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Gender: Do not display
Hometown: Springfield
Home country: Planet Earth
Member since: Mon Aug 9, 2004, 01:39 PM
Number of posts: 27,145

About Me

Angry and tired. And tired of being angry. Still in The Struggle.

Journal Archives

White ally here asking for an opinion on the BLM/Sanders protests.

Really, asking for opinions, insights, reflections, or whatever you have to say on the matter. You can't see color on DU unless someone self-identifies, but I'd guess the majority of people in this forum are black Americans. Since I can't see a poster's color, I want to try to hear what some DUers of color think about the protest in Seattle more clearly than sifting through the majority of white voices on DU. I understand your opinions/thoughts/insights are your own, you don't speak for your whole race any more than I speak for mine. But here are my questions; answer what you want, any or all of them.

  • Why do you think protesters targeting Sanders and not Clinton or any Republican?

  • Is there a central organizing force behind the BLM movement, or are chapters (for lack of a better word) being formed locally and acting independently under the rubric of BLM because it's a nationally recognized phrase/movement? I ask this because I've read more than once that the "real" BLM organizers don't support protesting Sanders, but I can't find any posts from any group claiming to be BLM actually saying this.

  • If these are local movements, are they spontaneous, or are they off-shoots of local racial justice organizations? I think what I'm trying to figure out is, are they being lead by seasoned/trained community organizers or by people/young people new to the struggle? I ask this because I've worked as a community organizer and given Sanders' history of working for fair housing and socialist views, it seems like he should be the frontrunner for people seeking more equity, at least economically - which is such a huge component of the social construction of racism in the US.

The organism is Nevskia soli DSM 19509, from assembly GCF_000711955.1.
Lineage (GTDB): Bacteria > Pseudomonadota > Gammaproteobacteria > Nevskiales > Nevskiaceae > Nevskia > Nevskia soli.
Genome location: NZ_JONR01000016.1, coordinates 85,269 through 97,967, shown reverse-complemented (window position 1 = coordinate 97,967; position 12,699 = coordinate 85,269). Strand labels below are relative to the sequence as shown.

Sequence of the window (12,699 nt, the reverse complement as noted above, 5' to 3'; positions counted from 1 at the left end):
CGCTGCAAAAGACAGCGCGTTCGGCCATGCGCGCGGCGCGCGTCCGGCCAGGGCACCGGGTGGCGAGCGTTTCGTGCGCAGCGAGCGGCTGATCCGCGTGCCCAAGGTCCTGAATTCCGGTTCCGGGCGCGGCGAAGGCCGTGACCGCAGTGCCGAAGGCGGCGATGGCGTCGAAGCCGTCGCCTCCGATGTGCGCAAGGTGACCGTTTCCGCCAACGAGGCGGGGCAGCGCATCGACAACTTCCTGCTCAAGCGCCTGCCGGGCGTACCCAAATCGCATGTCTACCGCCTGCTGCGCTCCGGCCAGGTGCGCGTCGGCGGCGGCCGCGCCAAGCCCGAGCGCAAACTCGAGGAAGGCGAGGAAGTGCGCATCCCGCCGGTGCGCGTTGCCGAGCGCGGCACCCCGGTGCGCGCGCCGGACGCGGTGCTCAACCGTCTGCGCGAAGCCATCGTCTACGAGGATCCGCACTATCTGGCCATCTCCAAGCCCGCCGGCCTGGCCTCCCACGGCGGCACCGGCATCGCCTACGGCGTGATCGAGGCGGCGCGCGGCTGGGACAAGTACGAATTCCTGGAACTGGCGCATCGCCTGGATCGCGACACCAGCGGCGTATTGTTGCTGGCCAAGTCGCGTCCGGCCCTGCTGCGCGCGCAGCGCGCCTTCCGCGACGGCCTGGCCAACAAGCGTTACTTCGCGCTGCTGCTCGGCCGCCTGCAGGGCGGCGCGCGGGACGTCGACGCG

• In your opinion, are these protests primarily unfocused and born out of anger, or do you think the protesters believe one candidate should be held accountable for solving 500 years of socially constructed racism? My apologies for the word "unfocused" in my question, because I know the anger is real, but as one who studies histories, I understand there are movements born out of reactionary anger from societal repression (the Stonewall riots, and of course, the initial BLM organizing around Trayvon Martin's killing) and those born out of intentional planning (Nat Turner, NAACP, and the Black Panthers). So I guess what I'm asking is, do you think there's a targeted strategy behind the protests?

I ask these questions in all sincerity, as a 50-something white woman who has worked in black communities and is well-versed in US racial history, but who is still really freakin' white and privileged day-to-day. The crux is, I'm trying to wrap my head around the historical and contemporary context of what's happening but am probably too deeply mired in my own racist white baggage to have a clue about what's really happening in black communities.

My intention is to listen, because I know that black voices matter as much as black lives, so unless asked a direct question, I will limit my participation in the rest of this thread.

What are you thoughts on all of this, in light of a second Sanders protest today?


Full disclosure: I am a Sanders supporter, but I listened to him in Denver just a few days after Charlestown and walked away feeling cold because I so desperately wanted him to talk about racism, and particularly, the massacre. I think he's the best candidate because he's the only candidate who seems to have a clue what the real economy is like for millions of Americans, but it was a sore disappointment not to hear him say anything at all about Charlestown. He did talk a bit about police profiling and killing young black men, which was at least some acknowledgement of racial reality. But it didn't go deep enough by a long shot.

berniesoblack is not a Hillary operative campaign.